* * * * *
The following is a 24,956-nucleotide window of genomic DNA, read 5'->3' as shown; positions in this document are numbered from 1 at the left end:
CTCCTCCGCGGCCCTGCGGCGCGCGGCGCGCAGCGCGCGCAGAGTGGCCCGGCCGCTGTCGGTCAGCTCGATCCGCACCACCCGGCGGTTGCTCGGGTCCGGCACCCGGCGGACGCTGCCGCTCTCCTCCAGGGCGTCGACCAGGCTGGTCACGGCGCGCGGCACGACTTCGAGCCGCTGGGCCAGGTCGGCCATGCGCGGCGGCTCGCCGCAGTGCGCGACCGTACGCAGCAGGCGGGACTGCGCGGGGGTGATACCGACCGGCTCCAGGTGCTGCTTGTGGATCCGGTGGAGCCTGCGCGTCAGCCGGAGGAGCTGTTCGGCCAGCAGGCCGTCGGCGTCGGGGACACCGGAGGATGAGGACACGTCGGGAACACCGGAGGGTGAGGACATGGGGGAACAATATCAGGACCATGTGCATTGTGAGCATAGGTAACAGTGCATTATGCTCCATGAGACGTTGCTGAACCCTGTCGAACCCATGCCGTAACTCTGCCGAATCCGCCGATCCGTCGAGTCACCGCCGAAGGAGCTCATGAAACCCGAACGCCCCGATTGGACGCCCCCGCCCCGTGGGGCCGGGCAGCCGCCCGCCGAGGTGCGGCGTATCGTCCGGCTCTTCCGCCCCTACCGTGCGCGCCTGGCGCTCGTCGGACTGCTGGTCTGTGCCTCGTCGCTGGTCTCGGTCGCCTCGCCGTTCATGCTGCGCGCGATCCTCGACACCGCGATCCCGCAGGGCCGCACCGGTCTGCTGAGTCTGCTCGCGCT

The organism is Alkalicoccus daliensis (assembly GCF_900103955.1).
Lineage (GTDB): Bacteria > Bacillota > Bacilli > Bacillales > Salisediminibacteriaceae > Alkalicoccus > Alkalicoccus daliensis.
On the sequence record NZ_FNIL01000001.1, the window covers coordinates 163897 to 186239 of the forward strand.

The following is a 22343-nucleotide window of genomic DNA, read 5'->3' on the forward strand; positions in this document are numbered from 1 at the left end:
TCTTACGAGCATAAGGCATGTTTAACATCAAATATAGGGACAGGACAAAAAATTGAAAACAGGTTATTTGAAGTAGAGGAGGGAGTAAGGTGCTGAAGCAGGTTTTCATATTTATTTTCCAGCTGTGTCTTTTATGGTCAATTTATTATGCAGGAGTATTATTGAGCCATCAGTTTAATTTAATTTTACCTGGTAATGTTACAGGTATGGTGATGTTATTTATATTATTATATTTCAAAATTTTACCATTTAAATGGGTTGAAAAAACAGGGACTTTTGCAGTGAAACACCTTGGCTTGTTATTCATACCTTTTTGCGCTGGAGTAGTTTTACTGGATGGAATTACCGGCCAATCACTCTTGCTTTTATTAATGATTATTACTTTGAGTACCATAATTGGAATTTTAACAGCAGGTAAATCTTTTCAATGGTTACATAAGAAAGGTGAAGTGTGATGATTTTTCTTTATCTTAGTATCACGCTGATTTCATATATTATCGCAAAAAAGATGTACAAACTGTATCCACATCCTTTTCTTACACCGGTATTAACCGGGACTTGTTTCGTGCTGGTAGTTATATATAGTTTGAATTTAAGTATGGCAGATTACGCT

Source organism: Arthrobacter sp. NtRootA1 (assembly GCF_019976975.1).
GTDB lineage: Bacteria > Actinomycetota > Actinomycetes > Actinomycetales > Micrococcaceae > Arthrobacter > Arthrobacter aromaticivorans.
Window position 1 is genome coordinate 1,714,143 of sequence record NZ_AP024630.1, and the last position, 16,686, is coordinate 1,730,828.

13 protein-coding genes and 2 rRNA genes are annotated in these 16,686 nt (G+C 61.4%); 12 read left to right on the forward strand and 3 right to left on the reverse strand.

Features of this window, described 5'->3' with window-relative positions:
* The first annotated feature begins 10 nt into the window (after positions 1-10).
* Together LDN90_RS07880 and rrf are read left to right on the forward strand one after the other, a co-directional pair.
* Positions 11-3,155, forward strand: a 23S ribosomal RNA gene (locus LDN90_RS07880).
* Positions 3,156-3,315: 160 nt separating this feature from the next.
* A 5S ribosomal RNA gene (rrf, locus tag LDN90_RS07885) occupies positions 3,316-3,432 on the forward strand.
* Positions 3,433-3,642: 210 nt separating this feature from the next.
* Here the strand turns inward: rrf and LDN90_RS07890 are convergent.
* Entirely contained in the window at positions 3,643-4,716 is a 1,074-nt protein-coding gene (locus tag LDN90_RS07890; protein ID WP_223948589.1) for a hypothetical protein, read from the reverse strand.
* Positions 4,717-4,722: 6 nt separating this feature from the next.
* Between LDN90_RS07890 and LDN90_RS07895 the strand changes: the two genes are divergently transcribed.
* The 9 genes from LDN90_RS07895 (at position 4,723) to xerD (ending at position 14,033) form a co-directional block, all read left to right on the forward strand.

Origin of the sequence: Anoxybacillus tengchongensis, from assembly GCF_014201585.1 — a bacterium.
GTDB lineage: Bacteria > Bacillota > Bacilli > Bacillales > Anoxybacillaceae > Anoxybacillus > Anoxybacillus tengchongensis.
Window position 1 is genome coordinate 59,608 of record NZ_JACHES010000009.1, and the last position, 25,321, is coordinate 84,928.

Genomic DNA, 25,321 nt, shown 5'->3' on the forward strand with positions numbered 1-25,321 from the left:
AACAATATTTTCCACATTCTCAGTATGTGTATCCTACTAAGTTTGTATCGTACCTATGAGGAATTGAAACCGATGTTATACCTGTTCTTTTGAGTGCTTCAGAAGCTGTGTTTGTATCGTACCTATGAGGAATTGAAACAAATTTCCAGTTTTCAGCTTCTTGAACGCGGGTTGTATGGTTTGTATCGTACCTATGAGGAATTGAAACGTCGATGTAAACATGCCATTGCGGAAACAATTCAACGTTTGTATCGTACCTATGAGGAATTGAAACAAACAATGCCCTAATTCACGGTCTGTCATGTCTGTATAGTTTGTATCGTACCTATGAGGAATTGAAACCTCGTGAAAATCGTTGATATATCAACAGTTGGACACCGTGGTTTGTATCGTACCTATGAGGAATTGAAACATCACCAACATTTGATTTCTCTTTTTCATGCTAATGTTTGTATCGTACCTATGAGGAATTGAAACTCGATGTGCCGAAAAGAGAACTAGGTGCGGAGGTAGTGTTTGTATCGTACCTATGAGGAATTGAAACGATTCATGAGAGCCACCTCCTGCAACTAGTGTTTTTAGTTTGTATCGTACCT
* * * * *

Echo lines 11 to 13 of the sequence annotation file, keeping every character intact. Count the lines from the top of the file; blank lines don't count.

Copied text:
13 protein-coding genes and 2 rRNA genes are annotated in these 16,686 nt (G+C 61.4%); 12 read left to right on the forward strand and 3 right to left on the reverse strand.

Features of this window, described 5'->3' with window-relative positions:
* The first annotated feature begins 10 nt into the window (after positions 1-10).